Dear Diary/God/Love/World/Reader

I just begin however I need to. It just happens, and I get to watch it (and then eventually re-watch it).

When I go back to read these, I am a time traveler to my own soul. I get to see what I was struggling with, what I was longing for, what frustrated me, what set me on fire. Many of these articulated meditations feature me dreaming at the end. Writing out my ideal life, or where I would live if I could. I get to see the progression of my dreams, in these time travel sessions of mine.

I find, too, that I have a lot in common with my past self. That some of the things she was working on, I’m working on. That’s sometimes…frustrating, because it’s been so long on this one struggle of ours. But sometimes it’s calming, as if someone deeply understands me. Someone who has gone through the same thing as what I am going through now. We get each other, past Josie and I.

It’s kind of like writing letters to myself. It’s hard to say you just don’t understand, to ME like it is to say to other people.

I spent this morning in nostalgic time travel, reading back on my articulated mediation sessions. I’ve forgotten a lot of what I had written in the past (how brain plasticity tends to work) and some sections of my sessions made me giggle with absolute happiness. I’d like to share some of these with you, too, both in encouragement to document your own life, and also because they are amusing.


Tuesday, August 23rd, 2016

Okay, so today is definitely going to be a good day. I feel good except that I have to poo because I always do after a run and after some coffee. But I think I’ll persevere and it’ll be chill and stuff.

Wednesday, August 31st, 2016

Whatever. It’s chill. I’m going to make the plane, I’m not a smidge worried. And I am going to sleep and then eat dinner and watch a movie or read for a while. And then when I wake up I’m going to be in Frankfurt, Germany. And then I’m going to be in Graz, Austria and I’m going to run into Anna’s arms and scream,

“BIST DU? ES IST DU!” To which she will be confused because I most likely didn’t say it correctly. I hope that they have vegetarian items on board.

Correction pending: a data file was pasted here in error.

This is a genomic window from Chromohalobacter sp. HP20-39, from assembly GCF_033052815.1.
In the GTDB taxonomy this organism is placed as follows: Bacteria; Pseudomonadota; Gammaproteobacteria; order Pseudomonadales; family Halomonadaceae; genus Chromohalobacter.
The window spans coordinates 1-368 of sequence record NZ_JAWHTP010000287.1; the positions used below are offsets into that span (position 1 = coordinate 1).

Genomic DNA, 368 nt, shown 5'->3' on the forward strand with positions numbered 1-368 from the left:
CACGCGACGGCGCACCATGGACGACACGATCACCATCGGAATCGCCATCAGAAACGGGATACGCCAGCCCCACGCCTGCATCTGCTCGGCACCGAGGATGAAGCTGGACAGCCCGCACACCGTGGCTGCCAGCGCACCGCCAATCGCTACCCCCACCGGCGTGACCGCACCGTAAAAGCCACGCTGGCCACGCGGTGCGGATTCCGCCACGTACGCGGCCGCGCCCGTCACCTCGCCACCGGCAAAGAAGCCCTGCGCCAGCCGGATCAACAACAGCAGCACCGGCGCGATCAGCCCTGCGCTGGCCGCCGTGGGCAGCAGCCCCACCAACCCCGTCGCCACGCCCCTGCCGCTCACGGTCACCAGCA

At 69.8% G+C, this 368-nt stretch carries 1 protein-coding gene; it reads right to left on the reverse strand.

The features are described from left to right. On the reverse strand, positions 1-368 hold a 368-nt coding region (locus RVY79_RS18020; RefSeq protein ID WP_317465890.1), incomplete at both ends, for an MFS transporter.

Wednesday, October 19th, 2016

Josie Josie Josie Josie Josie JOSIE.

Sunday, January 8th, 2017

Today I am an animal. That is my intention. I am a productive BEAST of burden, an anomaly of productivity. I am a MACHINE.

Thursday, December 21st, 2017

 I wonder why it is that writers drink so much while they are writing. The fun ones, that is, not the serious. Whoozits. There are a lot of things that I wonder about. I wonder why I like peanut butter so much, and perhaps it’s because I tell myself that I do so often. But I think that I genuinely do.

Thursday, February 8th, 2018

**Editors Note: this one turned into a blog post

Time is a castle and we spend our lives going from room to room, exploring–or not. Seasons of life are spent in the drawing room, entertaining guests. Season of time are spent isolating ourselves within the servant’s corners.

Sometimes we lean out of the window on rare occasions, and a part of us escapes Time. When that happens, we lose our minds. Not in the ceaseless worry of whether or not we are wasting our lives of which we are so accustomed, but in the scent of the wind and the breath of the flowers and the giggling of the pines.

We must be both careful and intentional. Leaning too far out of the castle, reaching towards the sensations of the forests, will cause us to lose all sort of grounding.

But to never lean at all.

That is monumentally worse.

Tuesday, February 20th, 2018

 Okay, Jos, remind yourself: you love Churchill, Kerouac, strong black females, writing, coffee, surrealism & peanut butter.

Thursday, March 1st, 2018

Good morning and welcome to the morning Bitch session. I’m your host, Josie, and today you will be joining me for some

Ultimate